Low platelet Count - what does it mean?

My wife was just told she has a low platelet count. What exactly does this mean? I thought it just mean she had thin blood, but I could be wrong. Any medical dopers out there that could be able to help me out with this one?

IANAD but IIRC low platelet counts are associated with hemophilia and more bleeding if cut because it interferes with clotting. I’m sure an expert will come along shortly and make me look stupid.

The formal medical term is thrombocytopenia. It means that her platelets will have a harder time clotting because there are fewer of them to go round. She may experience heavy menstrual periods, bruising, or spontaneous bleeding (e.g., gums or from her nose).

It’s hard to say what is causing hers or how to treat it, if treatment is indicated. Some of the reasons may be that: 1) her bone marrow doesn’t produce enough new platelets to keep up with demand, 2) her spleen captures platelets at a higher rate than what should be circulating, or 3) her autoimmune system is destroying platelets for some reason.

A physician may elect to perform regular blood tests on her to monitor the problem, or even have a bone marrow biopsy to rule out marrow disorders. They also may examine whether she has an enlarged spleen from a CT or ultrasound scan.

Hope this is helpful - you may want to google on “thrombocytopenia.”

How low? A while back I asked a question on how to increase platelet counts. Doesn’t really answer your question, but it’s just to show that I’m consistently a “low-sider,” and the Red Cross has never mentioned anything about needing to follow it up.

I don’t know the exact count, but it was enough to cause alarm. It doesn;t help any that my wife is also 37.5 weeks pregnant. I’m just wondering what some of the prognosises may be in plain language, since I don’t understand most medical terminology.

Thgrombocytopenia is usually an indicator of another underlying problem.In general there are three major catagories of thromobcytopenia,
1)Disorders of production
2)Disorders of destruction
3)Disorders of distribution.

More specifically,
1)There can be some serious or not so serious underlying conditions which may cause low platelet counts(normal female range 150-400x10^9/L) through decreased production. If there is ineffective thrombopoiesis in the marrow, cells fail to develop fully, for example malignancies in the bone marrow may cause damage. Damage at this level may also be acquired from the use of some therapeutic drugs. Viral infection and nutrional (especially B vitamins) can lower production, oh yeah alcohol, thats all I can think of right now.
2) Autoimmune disorders, antibody is produced to antigen on platelets, cells are attacked an lysed. Again, certain bacterial and viral infections may lower count by cell destruciton. Certain drugs especially opiates can destroy or use up platlets.
3)Low count due to platetet concentration in the spleen caused by cirrhosis, leukemias.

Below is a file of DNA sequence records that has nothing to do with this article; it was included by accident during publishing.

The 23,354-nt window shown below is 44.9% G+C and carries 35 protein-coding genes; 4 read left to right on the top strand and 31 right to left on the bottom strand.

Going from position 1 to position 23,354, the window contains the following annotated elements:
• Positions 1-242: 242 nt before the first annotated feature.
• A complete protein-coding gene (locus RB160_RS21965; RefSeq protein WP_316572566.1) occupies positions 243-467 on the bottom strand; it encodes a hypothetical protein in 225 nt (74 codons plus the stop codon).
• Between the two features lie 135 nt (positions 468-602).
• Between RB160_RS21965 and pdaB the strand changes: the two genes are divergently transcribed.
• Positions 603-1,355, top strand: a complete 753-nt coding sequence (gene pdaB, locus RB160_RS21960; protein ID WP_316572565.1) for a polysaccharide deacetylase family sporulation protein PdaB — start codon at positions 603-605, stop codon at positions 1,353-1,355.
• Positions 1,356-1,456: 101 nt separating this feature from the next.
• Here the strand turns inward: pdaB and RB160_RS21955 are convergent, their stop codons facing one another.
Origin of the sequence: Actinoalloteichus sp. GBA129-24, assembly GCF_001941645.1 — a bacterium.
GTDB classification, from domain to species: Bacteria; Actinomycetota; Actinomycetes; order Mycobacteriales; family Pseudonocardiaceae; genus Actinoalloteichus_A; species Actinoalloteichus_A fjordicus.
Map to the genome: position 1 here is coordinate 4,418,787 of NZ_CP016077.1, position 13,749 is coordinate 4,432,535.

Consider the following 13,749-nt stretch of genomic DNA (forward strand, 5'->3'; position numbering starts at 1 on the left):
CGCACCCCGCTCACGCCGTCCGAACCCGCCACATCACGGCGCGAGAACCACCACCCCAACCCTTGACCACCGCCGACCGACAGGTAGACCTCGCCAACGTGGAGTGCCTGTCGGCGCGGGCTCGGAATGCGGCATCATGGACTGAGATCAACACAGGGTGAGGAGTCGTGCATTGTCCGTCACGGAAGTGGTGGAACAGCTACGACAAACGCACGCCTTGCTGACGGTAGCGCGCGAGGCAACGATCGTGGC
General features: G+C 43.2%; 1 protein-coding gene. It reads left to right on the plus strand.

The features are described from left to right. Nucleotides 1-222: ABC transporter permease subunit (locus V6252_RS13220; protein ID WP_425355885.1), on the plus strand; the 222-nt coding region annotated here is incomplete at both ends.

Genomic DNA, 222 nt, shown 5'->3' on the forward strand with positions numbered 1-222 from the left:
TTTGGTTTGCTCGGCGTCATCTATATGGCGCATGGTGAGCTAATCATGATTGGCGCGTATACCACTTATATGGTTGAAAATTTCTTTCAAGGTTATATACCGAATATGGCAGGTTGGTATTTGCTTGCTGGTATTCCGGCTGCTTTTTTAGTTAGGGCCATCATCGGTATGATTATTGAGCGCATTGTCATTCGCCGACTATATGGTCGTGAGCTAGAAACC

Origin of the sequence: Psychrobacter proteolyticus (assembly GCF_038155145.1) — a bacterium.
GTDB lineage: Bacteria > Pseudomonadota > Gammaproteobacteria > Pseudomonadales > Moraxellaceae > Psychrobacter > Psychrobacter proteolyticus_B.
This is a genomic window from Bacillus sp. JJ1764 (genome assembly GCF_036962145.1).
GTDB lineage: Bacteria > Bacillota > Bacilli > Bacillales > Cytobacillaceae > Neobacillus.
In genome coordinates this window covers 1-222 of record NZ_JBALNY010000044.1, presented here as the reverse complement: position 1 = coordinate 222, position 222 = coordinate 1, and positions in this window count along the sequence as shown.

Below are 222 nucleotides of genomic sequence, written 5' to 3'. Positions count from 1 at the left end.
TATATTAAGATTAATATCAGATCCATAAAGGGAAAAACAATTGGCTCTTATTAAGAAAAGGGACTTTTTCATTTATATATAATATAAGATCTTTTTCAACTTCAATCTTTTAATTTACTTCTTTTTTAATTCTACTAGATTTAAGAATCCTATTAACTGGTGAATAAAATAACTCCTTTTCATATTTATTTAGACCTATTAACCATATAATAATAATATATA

There are many reasons for thrombocytopeina, often times it is idiopathic and transitory, or platelets may simply be doing their job and being used up. My nephew had idiopathic thrompbocytopenia with petichiae(those little red dots where capillaries burst) He’s fine now. It is probably nothing , but it could be the begining of bigger problems. One last thing I’m just a lab rat, so please encourage her to get more blood work and an MD’s diagnosis.

Thrombocytopenia in late pregnancy has a few common causes:

  1. 5 to 10% of women late in pregnancy have mild to moderate reduction in platelet counts; it’s thought to be due to shorter platelet lifetime due to the pregnancy. So it may well be normal for her. Her doc will just need to keep an eye on it to prevent excessive bleeding at birth. This is the most common reason for thrombocytopenia late in pregnancy.

  2. HELLP syndrome. How’s her liver and/or blood pressure? If her liver functions are elevated, it could be HELLP syndrome. Her doctor should be familiar with managing that too. It’s uncommon but not rare.

  3. Idiopathic Thrombocytopenic Purpura. This is a disease that worsens during pregnancy, but is not caused by it. It’s possible that your wife had this, and it never got noted, or active, until now. Uncommon, not rare, very treatable. IF treatment is even needed.

There are more, even less common entities. This paper is rather technical, but does discuss the diagnosis of thrombocytopenia in late pregnancy. Again, focus on the fact that it’s very common to have low platelets during pregnancy, without anything being wrong.


This site has even better info on low platelets and pregnancy


I certainly can’t add to Qad’s and labmonkey’s excellent answers, but to clarify:

Low platelets are not associated with hemophilia. The latter condition involves deficiencies in the coagulation system (i.e. the proteins that help the blood clot) but not low platelet counts.

I also wanted to emphasize that drug-induced declines in the platelet count are quite common. Heparin, quinine, sulfa antibiotics, anticonvulsants, and many more, are all possible culprits.

Ummmmm… KarlGuass

Gimme a cite, please.

KarlGauss is certainly correct. Thrombocytopenia and hemophilia are different disorders. They do on occasion co-exist. I cite Dr. William Bell, Hematologist at Johns Hopkins and my professor back when I was a medical student, in a personal conversation.

I’m sure KG also has many such cites from his long career as an internist. But personally I consider medical information provided by him to be a cite in and of itself (unless I disagree with him, of course :smiley: )

Fair enough. I didn’t know Karl was a sawbones.

I do consider most of what you say, QtM, to be a cite in and of itself.

Well, don’t stop asking for more info, including cites, if something doesn’t add up. The gods know I’ve been wrong before.